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Article
Publication date: 1 March 1994

Carol A. McKeen and Ronald J. Burke

This exploratory study examined satisfactions and work experiences of managerial and professional women as a function of the gender composition of their organizations…

Abstract

This exploratory study examined satisfactions and work experiences of managerial and professional women as a function of the gender composition of their organizations. Gender composition considered both the number of women (predominantly women, 50% women, predominantly men) and their location (at every level, in senior management). Data were collected from 792 managerial and professional women using questionnaires completed anonymously. Most respondents worked in organizations with predominantly men in senior management, although women were as likely as men to be present at other organizational levels. There was a fairly consistent pattern throughout the findings. Managerial and professional women employed in male dominated organizations (defined as mostly men at all levels or mainly men at the top) were less job and career satisfied, differed on several demographic and situational variables, but reported similar levels of emotional well‐being for managerial women employed in organizations that were not male‐dominated.

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The International Journal of Organizational Analysis, vol. 2 no. 3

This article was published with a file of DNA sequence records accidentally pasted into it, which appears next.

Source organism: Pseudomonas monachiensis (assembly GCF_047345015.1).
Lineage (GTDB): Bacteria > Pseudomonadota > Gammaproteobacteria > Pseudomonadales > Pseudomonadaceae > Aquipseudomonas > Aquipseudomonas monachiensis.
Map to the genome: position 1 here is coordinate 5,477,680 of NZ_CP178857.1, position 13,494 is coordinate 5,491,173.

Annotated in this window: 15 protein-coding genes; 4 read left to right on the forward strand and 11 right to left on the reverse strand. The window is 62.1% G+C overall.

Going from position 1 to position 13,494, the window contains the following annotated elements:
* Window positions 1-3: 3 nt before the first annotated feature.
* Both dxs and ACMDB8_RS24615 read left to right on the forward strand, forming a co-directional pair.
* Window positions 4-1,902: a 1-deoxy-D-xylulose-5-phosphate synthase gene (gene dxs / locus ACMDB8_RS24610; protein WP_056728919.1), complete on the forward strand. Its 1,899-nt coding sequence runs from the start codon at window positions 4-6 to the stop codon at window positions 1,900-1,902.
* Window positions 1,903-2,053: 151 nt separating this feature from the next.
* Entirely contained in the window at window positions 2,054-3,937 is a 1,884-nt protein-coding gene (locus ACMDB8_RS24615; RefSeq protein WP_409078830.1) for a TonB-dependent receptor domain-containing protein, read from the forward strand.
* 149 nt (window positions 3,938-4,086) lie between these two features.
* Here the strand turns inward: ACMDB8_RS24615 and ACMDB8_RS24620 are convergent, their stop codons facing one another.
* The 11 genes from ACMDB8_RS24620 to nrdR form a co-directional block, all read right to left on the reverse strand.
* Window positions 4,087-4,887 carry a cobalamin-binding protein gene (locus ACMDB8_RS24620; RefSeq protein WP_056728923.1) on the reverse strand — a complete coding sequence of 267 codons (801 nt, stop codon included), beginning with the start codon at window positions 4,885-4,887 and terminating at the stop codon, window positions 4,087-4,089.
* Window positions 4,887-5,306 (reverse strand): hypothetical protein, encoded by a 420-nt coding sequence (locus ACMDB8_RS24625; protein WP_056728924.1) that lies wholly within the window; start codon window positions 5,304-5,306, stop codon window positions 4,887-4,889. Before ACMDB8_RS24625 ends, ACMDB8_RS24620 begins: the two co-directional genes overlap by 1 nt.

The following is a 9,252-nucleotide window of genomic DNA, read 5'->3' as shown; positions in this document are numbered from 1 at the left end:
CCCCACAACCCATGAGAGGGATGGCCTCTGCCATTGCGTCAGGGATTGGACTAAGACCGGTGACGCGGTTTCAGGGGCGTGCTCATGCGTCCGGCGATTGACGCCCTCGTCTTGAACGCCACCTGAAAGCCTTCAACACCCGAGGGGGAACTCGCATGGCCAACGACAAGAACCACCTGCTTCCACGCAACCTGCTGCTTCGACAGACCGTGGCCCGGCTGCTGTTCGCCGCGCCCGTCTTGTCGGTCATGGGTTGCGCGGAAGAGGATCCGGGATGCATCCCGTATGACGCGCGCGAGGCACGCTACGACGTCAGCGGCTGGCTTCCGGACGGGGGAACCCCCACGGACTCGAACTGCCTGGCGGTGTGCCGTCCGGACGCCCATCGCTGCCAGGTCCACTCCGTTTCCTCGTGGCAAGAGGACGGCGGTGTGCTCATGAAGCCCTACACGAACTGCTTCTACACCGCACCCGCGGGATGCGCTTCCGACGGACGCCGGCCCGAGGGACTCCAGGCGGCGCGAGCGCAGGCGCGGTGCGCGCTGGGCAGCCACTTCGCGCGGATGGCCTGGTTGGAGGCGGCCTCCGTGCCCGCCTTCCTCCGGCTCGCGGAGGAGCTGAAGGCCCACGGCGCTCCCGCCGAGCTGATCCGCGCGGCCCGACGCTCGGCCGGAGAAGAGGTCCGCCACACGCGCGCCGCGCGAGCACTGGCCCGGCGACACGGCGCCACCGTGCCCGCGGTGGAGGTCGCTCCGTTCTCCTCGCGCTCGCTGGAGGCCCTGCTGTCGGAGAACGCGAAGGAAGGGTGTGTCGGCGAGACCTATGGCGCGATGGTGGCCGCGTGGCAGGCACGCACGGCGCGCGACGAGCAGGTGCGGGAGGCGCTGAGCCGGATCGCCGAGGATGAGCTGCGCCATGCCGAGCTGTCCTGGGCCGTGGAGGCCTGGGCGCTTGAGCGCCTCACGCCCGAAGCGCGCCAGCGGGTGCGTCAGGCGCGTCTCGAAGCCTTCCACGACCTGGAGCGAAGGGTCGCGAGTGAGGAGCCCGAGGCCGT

Type: Research Article
ISSN: 1055-3185

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Article
Publication date: 1 January 1995

Ronald J. Burke and Carol A. McKeen

Organisations have historically been designed and managed by men (Morrison & Von Glinow, 1990). Even today, the number of women in the highest ranks of corporate…

Abstract

Organisations have historically been designed and managed by men (Morrison & Von Glinow, 1990). Even today, the number of women in the highest ranks of corporate management is still only about six per cent (Burke & McKeen, 1992). The presence of women at these senior levels may affect the experiences of managerial and professional women at lower organisational levels (Ely, 1991). In addition the presence of women at senior organisational levels may influence the behaviour of men, and the relationships of men and women, at lower levels as well (Kanter, 1977).